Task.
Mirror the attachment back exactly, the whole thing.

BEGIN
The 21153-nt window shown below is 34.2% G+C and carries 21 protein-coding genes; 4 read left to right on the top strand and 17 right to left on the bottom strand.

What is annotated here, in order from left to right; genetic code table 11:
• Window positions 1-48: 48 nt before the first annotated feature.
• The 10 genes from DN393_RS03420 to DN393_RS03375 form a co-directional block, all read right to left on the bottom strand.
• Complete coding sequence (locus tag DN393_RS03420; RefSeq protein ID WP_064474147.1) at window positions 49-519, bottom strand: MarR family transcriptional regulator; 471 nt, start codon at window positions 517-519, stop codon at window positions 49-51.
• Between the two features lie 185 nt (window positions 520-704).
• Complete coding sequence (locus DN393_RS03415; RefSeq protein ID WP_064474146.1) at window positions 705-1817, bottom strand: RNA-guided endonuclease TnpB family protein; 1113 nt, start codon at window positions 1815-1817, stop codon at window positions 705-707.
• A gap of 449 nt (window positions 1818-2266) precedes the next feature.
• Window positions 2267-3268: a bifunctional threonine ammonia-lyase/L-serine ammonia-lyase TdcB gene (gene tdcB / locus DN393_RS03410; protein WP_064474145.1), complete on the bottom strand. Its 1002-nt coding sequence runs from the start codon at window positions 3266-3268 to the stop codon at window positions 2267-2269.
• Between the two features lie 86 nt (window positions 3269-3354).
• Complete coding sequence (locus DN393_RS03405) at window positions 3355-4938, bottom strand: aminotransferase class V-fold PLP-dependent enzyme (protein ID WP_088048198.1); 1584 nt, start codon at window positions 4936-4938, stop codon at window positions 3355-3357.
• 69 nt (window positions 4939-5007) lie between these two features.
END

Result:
The 21153-nt window shown below is 34.2% G+C and carries 21 protein-coding genes; 4 read left to right on the top strand and 17 right to left on the bottom strand.

What is annotated here, in order from left to right; genetic code table 11:
• Window positions 1-48: 48 nt before the first annotated feature.
• The 10 genes from DN393_RS03420 to DN393_RS03375 form a co-directional block, all read right to left on the bottom strand.
• Complete coding sequence (locus tag DN393_RS03420; RefSeq protein ID WP_064474147.1) at window positions 49-519, bottom strand: MarR family transcriptional regulator; 471 nt, start codon at window positions 517-519, stop codon at window positions 49-51.
• Between the two features lie 185 nt (window positions 520-704).
• Complete coding sequence (locus DN393_RS03415; RefSeq protein ID WP_064474146.1) at window positions 705-1817, bottom strand: RNA-guided endonuclease TnpB family protein; 1113 nt, start codon at window positions 1815-1817, stop codon at window positions 705-707.
• A gap of 449 nt (window positions 1818-2266) precedes the next feature.
• Window positions 2267-3268: a bifunctional threonine ammonia-lyase/L-serine ammonia-lyase TdcB gene (gene tdcB / locus DN393_RS03410; protein WP_064474145.1), complete on the bottom strand. Its 1002-nt coding sequence runs from the start codon at window positions 3266-3268 to the stop codon at window positions 2267-2269.
• Between the two features lie 86 nt (window positions 3269-3354).
• Complete coding sequence (locus DN393_RS03405) at window positions 3355-4938, bottom strand: aminotransferase class V-fold PLP-dependent enzyme (protein ID WP_088048198.1); 1584 nt, start codon at window positions 4936-4938, stop codon at window positions 3355-3357.
• 69 nt (window positions 4939-5007) lie between these two features.